What about my prejudice against spiral-bound notebooks?  The Mnemosyne 194 has transformed my view of this type of binding.  I think the fact that I’m omy second one of these books for work and am about to order a third says it all.  What seals the deal for me is the price.  I got my 194 from Cult Pens for the princely sum of £6.75 (the A5 size is £5.95), while The Journal Shop carries the 194 for £6.50.  You can also buy it from Goulet Pens (among others) for $7.50. On a per page basis, this puts the Mnemosyne at around half the cost of a Life or a Swallow B5 notebook.  The very existence of the B5 Leuchtturm becomes even harder to justify when you realise that its price per page is around 3 times that of the Mnemosyne!

Whatever your preferred paper size, the pricing of Mnemosyne notebooks makes them well worth checking out.  The paper is pretty darned good and they are well put together.  As for B5 as a format, it may not be everyone’s cup of tea, but it works well for me.

 

 

Advertisements

Rhodia Heritage A5 Notebook Review

IMG_20170611_215025

When it comes to discovering and writing about things in the world of pens, inks and paper, I’m usually way behind the curve.  What is new and exciting to me is usually old hat to others.  For once (and more by luck than judgement) I seem to be an early adopter.  The item in question is the Rhodia Heritage notebook.  In reality this is more of a ‘first impressions’ than a full-blown review as I’ve only just got my hands on some, but I suspect that they will be popular and wanted to share my thoughts.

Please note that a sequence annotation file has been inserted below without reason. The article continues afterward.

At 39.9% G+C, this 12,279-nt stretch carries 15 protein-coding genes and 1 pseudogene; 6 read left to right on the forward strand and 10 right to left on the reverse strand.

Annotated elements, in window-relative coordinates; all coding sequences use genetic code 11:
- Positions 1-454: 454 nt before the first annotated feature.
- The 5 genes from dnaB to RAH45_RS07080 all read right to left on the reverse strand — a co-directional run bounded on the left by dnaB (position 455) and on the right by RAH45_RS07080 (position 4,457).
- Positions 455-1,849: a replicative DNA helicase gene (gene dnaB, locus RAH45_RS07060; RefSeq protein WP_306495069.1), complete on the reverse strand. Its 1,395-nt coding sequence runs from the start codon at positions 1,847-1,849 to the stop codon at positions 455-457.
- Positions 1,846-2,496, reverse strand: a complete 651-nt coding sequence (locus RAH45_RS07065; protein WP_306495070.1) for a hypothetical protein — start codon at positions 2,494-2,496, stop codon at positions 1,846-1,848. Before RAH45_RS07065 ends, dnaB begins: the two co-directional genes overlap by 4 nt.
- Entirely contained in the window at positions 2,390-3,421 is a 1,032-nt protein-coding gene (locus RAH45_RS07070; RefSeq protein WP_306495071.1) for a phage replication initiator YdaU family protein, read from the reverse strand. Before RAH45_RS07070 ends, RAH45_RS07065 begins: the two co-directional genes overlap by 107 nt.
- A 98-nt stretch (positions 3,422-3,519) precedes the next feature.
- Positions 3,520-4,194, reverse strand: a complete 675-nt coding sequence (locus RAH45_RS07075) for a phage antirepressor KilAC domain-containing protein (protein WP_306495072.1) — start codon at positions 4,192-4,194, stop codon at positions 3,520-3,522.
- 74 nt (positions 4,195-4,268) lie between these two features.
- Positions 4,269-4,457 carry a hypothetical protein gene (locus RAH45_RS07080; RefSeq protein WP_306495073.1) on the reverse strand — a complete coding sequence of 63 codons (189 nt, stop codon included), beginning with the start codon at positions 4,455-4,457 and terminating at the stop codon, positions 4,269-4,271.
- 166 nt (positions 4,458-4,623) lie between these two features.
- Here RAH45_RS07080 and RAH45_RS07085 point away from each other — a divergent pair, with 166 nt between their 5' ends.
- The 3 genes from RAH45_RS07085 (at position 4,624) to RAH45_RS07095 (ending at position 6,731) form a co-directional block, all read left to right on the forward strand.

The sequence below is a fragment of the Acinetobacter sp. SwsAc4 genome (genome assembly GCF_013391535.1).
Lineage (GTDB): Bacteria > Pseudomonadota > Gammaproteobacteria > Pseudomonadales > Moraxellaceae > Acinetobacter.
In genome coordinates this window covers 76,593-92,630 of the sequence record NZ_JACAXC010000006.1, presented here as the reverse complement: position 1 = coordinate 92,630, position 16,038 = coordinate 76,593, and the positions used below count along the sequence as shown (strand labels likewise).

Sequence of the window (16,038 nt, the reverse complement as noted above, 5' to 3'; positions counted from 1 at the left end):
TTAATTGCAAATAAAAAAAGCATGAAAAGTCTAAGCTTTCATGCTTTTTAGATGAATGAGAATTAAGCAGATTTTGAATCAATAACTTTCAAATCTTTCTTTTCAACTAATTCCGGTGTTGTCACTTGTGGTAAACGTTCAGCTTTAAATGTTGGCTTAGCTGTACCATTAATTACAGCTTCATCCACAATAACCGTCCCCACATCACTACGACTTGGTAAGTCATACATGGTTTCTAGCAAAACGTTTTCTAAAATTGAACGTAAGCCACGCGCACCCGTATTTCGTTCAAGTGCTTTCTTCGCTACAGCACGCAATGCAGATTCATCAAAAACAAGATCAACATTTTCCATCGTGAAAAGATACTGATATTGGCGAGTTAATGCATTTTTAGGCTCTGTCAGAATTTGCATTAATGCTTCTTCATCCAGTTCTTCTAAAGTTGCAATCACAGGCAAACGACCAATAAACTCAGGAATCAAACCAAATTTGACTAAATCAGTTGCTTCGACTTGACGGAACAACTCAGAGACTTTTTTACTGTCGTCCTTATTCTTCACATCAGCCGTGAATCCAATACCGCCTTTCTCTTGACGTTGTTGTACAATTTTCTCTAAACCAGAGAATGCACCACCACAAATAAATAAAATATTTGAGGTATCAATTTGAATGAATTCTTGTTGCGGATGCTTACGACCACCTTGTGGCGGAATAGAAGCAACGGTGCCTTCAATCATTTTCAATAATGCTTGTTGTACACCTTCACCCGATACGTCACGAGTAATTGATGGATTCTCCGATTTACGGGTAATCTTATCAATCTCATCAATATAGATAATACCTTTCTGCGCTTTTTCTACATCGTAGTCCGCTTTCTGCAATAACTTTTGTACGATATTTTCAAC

In the fountain pen world, Rhodia is probably best known for its range of notepads.  Pretty much every ink review you read is written on a Rhodia pad of some kind – and with good reason.  Apart from the quality of the paper, the other distinguishing feature of Rhodia pads is their covers: orange, black or white.   It’s these colours that form the basis of the cover designs for the Heritage range.  That said it’s also about the point where any similarity with the notepads finishes.

Rhodia Heritage notebook covers

Escher and Chevron

Rhodia has backed up the Heritage name with a very retro-looking notebook.  Covers come in a choice of geometric patterns – Tartan, Escher, Quadrille and Chevron.  (Rhodia don’t list the Chevron design on their own web pages, but I have one so they must exist, right?).  I like the Tartan most, but the Escher and Chevron are pretty appealing too.  My least favourite is the Quadrille pattern, but that’s just a matter of personal preference.

IMG_20170611_214719

Chevrons do exist!

The covers are made from a nicely textured cold pressed papers onto which the design is printed.  Beneath these is a quality codex-bound book made up of multiple signatures.  Each signature is made up of three sheets, by which I mean once the paper is folded and stitched you have 12 pages of A5.  These are well stitched together and bound,  meaning the book opens flat without any need to even threaten the use of force, so a big thumbs up to Rhodia.  Perhaps it’s only to be expected from such a giant of the paper world, but it’s also a relief that they got this absolutely on the money – not everyone does.